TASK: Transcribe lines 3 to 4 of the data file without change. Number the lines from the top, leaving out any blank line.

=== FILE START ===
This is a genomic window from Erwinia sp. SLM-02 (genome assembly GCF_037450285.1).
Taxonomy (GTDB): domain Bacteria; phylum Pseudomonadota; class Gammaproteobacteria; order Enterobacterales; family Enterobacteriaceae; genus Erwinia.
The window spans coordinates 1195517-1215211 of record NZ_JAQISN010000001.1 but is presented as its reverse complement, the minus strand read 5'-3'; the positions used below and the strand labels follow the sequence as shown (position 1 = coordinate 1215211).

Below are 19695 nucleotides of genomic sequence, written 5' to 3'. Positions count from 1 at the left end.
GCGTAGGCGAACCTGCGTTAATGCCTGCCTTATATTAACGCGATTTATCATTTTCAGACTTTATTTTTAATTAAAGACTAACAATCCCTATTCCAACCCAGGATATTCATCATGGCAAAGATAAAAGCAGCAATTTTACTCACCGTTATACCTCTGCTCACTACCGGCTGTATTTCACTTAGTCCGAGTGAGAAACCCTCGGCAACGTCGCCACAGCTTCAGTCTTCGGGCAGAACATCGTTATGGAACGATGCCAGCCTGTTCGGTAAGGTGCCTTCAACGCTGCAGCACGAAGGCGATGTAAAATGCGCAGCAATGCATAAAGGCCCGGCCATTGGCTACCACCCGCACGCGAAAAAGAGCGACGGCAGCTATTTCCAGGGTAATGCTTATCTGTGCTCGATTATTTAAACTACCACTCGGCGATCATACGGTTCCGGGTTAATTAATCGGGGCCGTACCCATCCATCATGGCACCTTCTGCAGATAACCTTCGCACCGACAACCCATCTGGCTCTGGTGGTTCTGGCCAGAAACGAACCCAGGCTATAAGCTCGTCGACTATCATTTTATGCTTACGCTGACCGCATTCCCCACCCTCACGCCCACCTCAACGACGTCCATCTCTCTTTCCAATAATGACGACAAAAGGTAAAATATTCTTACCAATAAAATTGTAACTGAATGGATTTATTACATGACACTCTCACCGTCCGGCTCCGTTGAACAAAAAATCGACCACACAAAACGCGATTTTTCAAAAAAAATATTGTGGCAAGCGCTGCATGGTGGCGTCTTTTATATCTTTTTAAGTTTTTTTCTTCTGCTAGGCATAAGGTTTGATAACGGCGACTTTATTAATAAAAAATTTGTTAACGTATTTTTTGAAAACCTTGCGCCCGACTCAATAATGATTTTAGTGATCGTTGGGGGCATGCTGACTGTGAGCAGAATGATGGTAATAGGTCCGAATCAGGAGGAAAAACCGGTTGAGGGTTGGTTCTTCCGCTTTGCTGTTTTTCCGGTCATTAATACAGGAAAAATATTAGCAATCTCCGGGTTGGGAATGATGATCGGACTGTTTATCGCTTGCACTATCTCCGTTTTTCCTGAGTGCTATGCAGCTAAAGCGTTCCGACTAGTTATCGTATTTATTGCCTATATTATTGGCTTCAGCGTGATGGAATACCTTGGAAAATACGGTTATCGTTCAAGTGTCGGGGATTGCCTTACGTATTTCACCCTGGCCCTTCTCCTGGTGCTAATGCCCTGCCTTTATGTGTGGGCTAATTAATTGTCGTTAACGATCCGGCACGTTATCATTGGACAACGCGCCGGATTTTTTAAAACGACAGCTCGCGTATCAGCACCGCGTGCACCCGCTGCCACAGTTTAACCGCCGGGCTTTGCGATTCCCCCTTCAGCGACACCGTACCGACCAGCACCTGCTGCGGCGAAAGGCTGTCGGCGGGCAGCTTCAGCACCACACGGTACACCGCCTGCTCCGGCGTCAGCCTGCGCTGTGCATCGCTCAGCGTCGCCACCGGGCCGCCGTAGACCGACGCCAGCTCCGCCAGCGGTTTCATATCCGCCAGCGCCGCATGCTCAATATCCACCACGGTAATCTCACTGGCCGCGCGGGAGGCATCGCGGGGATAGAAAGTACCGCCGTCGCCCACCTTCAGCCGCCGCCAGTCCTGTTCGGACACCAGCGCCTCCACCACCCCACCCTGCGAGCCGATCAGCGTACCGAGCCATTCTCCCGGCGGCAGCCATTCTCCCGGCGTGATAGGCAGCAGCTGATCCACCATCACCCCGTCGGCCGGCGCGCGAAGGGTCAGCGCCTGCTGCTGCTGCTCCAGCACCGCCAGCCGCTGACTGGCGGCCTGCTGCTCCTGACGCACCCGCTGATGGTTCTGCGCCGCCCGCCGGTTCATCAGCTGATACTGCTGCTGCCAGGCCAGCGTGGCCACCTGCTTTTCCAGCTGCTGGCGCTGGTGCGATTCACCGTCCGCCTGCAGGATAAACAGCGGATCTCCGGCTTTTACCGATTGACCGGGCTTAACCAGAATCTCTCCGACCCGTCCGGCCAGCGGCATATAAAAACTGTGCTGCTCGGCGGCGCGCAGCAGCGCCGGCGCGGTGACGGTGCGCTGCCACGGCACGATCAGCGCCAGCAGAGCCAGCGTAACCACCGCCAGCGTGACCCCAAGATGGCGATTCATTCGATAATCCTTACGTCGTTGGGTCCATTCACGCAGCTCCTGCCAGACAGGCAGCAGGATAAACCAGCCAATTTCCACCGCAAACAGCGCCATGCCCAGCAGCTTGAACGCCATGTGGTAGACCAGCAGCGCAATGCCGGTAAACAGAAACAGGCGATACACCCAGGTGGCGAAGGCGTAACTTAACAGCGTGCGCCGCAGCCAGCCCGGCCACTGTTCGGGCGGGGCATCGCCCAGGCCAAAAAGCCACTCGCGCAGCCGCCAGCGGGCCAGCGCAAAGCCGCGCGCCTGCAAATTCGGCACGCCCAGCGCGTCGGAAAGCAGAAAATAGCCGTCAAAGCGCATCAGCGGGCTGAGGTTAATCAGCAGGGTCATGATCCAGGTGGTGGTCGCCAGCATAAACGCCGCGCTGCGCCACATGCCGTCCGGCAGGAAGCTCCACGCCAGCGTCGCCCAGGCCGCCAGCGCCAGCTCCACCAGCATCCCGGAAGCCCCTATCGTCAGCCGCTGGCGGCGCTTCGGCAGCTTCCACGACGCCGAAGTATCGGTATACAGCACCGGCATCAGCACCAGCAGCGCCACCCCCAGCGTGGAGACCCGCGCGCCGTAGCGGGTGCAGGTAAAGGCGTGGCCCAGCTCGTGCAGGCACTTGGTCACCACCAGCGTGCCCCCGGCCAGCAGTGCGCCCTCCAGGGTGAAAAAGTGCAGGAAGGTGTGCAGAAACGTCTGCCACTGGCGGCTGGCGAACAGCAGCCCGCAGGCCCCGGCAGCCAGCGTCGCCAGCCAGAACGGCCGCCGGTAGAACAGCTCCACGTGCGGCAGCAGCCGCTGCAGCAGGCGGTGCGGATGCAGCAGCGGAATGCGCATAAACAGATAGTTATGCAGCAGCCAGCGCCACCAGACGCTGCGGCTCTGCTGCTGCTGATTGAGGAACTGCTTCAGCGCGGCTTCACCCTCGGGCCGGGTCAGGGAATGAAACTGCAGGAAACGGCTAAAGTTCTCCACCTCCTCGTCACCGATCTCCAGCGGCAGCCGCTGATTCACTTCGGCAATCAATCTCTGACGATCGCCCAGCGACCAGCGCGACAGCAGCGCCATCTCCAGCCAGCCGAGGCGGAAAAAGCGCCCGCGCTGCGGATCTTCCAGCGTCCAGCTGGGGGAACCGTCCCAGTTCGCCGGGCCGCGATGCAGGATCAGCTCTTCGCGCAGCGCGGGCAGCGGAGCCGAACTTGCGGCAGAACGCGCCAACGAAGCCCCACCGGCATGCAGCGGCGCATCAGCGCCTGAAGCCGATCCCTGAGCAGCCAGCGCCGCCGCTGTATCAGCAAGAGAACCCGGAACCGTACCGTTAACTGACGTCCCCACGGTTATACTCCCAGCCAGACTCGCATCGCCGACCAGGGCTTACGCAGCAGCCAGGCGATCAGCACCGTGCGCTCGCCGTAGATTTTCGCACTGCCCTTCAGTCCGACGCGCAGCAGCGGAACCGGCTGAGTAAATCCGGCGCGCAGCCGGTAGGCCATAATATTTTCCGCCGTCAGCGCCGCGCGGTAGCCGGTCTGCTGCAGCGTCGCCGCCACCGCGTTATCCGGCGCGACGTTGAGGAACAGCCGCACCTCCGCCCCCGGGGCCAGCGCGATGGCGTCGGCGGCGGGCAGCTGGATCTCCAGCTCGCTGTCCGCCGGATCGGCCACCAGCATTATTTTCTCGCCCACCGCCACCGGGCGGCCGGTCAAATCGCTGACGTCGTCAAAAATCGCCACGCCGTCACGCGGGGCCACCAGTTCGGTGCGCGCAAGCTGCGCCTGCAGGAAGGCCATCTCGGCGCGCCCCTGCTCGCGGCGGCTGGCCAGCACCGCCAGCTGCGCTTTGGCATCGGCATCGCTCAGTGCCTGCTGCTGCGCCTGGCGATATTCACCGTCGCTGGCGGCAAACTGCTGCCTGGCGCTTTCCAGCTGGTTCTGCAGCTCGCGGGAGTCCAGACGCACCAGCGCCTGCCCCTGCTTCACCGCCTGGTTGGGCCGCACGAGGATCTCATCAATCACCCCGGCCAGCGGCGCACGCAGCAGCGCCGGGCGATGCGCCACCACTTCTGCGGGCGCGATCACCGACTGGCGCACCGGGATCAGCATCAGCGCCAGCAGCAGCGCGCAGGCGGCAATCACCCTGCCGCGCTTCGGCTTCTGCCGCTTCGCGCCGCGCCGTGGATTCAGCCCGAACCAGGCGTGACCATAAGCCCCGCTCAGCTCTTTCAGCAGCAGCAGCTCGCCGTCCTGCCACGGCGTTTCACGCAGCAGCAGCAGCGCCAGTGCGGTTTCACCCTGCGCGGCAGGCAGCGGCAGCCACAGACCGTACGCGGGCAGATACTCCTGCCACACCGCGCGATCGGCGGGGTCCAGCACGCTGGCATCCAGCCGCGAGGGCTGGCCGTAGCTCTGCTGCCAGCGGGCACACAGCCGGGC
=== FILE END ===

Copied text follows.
The window spans coordinates 1195517-1215211 of record NZ_JAQISN010000001.1 but is presented as its reverse complement, the minus strand read 5'-3'; the positions used below and the strand labels follow the sequence as shown (position 1 = coordinate 1215211).

Below are 19695 nucleotides of genomic sequence, written 5' to 3'. Positions count from 1 at the left end.